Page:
Written evidence submitted by Michael James Riddy
I would like to tell you about what I am doing in this time.
I work for a Multi Academy Trust consisting of 2 secondary schools 2 junior schools 1 primary school and 1 infant school. I am a Senior IT Technician. Myself and my colleagues have worked long hours and very hard to ensure that our 4000 users comprising of students, teachers and support staff can access the school network to retrieve school work and resources.
We also have a PAP - a ‘Priority access Provision’ for the children of our local keyworkers along with a selection of vulnerable children.
The schools where I frequently travel to for work are within a 5 mile radius of my home. Initially my 63 year old father who lives with myself, my partner and my children was dropping me at one of the sites, however this was proving unnecessary and inconvenient for him.
Unfortunately I do not possess a driving license as during the key time to learn to drive - my early twenties I was diagnosed with epilepsy - now, free from seizures and no longer medicated I simply cannot afford to learn to drive, let alone keep the costs running of a third car in my household.
Not being the most confident cyclist - I decided to invest in an ‘E-Scooter’ I realise what I am about to divulge is in essence not strictly ‘legal’ however I must implore you to consider this as a legal method of transport.
I use a farm track to make my initial journey to work and a quiet cycle lane alongside a dual carriageway to make the latter part of my journey. I always wear a helmet, and my E-Scooter, the Xiaomi M365 is fitted with disc brakes and both a front and rear light - I have seen cyclists/bicycles with less! If I need to approach a pavement or encounter a pedestrian I am always courteous and always disembark from my scooter to allow them to pass respectfully.
My scooter operates at approximately 10mph, as a pedestrian I have narrowly avoided cyclists travelling at least double this speed!
In the 3 weeks I have owned my E-Scooter for I have travelled approximately 110 miles. That is 110 miles of no emissions and a saving of at least £200 on taxi/public transport fares. Money that I have been able to put towards my family to ensure that they are happy and healthy in this time.
I understand that inquiries are taking place regarding E-Scooters and I only hope that you see the benefit that these have not only to commuters from a time and convenience point of view but also to the economy and environment.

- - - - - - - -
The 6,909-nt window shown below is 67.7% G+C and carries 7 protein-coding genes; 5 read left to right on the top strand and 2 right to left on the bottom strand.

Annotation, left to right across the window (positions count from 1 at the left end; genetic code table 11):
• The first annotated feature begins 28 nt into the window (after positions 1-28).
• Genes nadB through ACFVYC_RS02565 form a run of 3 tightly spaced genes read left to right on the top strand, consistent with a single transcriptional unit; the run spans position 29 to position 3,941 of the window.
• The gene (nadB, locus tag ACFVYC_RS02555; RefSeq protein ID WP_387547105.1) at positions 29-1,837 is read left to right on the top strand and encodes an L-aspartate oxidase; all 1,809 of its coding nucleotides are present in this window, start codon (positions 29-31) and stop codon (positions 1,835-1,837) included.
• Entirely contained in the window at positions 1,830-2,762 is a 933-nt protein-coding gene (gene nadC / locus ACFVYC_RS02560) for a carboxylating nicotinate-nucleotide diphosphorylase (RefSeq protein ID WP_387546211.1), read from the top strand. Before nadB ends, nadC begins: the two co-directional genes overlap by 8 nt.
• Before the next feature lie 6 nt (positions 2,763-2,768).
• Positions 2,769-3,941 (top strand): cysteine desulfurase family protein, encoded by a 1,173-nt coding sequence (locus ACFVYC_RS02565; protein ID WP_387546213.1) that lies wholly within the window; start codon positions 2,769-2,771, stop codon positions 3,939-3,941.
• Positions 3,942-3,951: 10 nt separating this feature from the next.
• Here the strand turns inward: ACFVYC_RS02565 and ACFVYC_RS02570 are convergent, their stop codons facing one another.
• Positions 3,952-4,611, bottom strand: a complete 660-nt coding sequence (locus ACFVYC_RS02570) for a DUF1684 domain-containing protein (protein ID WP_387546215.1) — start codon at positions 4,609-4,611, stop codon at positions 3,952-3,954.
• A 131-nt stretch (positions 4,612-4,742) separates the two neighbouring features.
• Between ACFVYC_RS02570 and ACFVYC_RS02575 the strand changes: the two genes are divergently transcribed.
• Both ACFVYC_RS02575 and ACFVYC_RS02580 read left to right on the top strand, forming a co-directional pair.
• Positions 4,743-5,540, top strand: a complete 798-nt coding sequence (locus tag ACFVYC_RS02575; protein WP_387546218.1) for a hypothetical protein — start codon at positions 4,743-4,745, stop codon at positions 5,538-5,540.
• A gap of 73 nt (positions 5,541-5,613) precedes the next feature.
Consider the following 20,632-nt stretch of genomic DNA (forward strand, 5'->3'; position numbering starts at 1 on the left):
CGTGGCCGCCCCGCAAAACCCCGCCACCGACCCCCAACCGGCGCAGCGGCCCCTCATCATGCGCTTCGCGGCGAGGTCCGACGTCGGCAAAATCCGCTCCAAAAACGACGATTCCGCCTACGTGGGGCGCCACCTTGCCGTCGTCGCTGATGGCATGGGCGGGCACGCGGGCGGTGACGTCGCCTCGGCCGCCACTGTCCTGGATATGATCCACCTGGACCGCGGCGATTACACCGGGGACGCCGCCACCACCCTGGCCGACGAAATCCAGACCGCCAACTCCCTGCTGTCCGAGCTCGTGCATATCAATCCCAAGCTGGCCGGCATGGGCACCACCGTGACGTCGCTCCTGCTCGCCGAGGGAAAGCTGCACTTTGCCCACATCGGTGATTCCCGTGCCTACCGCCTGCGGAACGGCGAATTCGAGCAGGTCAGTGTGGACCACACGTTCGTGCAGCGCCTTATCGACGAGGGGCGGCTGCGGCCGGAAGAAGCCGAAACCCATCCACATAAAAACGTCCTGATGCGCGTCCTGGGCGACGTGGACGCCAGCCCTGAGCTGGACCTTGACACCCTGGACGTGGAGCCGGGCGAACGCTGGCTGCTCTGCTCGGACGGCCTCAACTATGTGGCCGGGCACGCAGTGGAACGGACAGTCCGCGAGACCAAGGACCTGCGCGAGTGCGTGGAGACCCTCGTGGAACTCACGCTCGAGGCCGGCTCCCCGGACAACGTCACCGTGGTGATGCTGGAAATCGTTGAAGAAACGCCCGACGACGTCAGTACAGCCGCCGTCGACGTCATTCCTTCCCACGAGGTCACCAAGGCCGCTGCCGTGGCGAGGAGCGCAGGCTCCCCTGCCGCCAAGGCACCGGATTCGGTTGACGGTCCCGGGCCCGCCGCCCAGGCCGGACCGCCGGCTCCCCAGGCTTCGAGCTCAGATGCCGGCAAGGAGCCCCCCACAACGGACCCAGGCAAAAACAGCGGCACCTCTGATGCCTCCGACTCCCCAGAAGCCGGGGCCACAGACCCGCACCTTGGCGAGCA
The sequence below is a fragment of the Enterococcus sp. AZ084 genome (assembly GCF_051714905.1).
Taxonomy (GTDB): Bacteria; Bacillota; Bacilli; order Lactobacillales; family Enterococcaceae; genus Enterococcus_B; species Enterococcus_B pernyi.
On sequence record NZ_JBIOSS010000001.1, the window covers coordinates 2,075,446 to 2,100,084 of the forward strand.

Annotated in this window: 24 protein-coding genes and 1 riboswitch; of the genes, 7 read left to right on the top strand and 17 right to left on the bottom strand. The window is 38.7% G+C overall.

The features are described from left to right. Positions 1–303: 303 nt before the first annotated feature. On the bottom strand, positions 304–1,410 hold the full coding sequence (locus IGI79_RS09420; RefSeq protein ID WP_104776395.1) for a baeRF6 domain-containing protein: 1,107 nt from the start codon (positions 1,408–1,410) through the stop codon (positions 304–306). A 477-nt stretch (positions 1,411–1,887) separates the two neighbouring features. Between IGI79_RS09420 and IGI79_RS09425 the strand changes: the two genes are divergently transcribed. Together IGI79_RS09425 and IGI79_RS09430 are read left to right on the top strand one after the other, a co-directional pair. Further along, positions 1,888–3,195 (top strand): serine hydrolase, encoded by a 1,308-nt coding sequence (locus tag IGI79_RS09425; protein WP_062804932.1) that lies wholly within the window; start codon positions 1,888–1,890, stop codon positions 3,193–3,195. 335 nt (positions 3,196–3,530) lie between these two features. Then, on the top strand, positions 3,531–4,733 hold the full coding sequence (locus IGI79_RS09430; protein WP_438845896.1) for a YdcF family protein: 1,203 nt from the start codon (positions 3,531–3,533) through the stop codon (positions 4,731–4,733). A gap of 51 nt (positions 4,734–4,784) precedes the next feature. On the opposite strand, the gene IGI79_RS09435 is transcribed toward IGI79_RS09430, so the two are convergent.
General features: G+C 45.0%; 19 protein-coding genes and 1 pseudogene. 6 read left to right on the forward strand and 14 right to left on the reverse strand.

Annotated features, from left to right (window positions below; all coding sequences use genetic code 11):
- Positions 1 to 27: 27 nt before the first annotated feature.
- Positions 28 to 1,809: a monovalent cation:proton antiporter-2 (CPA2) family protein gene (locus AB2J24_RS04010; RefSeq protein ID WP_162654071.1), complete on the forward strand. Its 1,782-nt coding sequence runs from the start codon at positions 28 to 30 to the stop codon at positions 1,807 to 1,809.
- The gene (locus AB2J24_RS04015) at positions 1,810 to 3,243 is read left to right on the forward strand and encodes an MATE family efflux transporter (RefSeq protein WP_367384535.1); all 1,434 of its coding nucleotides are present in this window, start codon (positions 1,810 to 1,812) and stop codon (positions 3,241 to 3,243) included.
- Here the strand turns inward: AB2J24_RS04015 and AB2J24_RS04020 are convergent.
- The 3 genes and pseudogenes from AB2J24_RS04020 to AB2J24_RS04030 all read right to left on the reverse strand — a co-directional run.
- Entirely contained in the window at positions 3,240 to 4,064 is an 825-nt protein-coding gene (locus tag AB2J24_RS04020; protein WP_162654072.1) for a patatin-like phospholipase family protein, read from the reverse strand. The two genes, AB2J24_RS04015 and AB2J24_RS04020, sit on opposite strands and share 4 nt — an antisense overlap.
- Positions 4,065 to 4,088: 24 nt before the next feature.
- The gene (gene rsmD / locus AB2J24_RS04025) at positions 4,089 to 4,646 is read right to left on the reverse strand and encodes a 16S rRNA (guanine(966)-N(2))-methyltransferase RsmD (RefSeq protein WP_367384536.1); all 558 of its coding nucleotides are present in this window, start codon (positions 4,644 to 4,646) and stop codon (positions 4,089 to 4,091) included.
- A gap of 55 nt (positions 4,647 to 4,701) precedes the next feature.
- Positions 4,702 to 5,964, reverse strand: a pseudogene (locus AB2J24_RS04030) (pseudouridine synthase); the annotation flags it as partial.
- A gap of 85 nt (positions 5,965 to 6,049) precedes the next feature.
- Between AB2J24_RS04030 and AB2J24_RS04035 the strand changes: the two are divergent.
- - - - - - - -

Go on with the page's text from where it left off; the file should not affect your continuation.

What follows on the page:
I feel that the law surrounds the use of E-Scooters is outdated – the UK permits the use of E-Bikes. The UK also permits ‘Micro Scooters’ and non-electric ‘adult’ scooters along with various other ‘wheeled units’ including roller skates and skateboards on the pavement neither of which have brakes.
Changing the law surrounding the use of E-Scooters reduces the amount of traffic on the roads. It therefore offers lower congestion, so lesser chance of road traffic accidents, therefore not straining the emergency services or NHS any more. The use of a E-Scooter also greatly reduces emissions.
As described above E-Scooters have many positive benefits, in addition to the environmental benefits, I get a sense of freedom and ‘self-reliability’ For me personally, I am nearly 35 years of age have worked since the age of 13 and have always relied on family and friends to drive me to work, when required.
As above, if all users followed the same mentality as I do, using side lanes and cycle lanes. Walking with the scooter or even at a minimum, slowly, manually operating the scooter when on a pavement then this will ensure the safety of the rider and other users of the road.
I am a strong advocate for personal safety and that a helmet must (compulsory) be worn at all times. E-Scooters should only be in the first instance purchased from an accredited source, and should not be modified to remove speed restrictions. They should mirror the E-Scooter I personally own and be fitted with lights, a disc or electronic brake and some form of unobtrusive audible warning i.e. a bell.
If a purchase was made ‘second hand’ it is the purchasers responsibility to ensure that the E-Scooter is still in good working order. The scooter must be a reputable brand - ‘home made’ E-Scooters should still remain illegal as these can reach speeds in excess of 40mph.
The UK is the last country ‘in Europe’ to have not legalised the use of E-Scooters, despite the feedback from our neighbouring countries being very positive. I am personally not an advocate for ‘Scooter Sharing Services’ as this could encourage poor behaviours from ‘inexperienced users’ however the laws should be relaxed for those using it personally where other transport isn’t always readily available.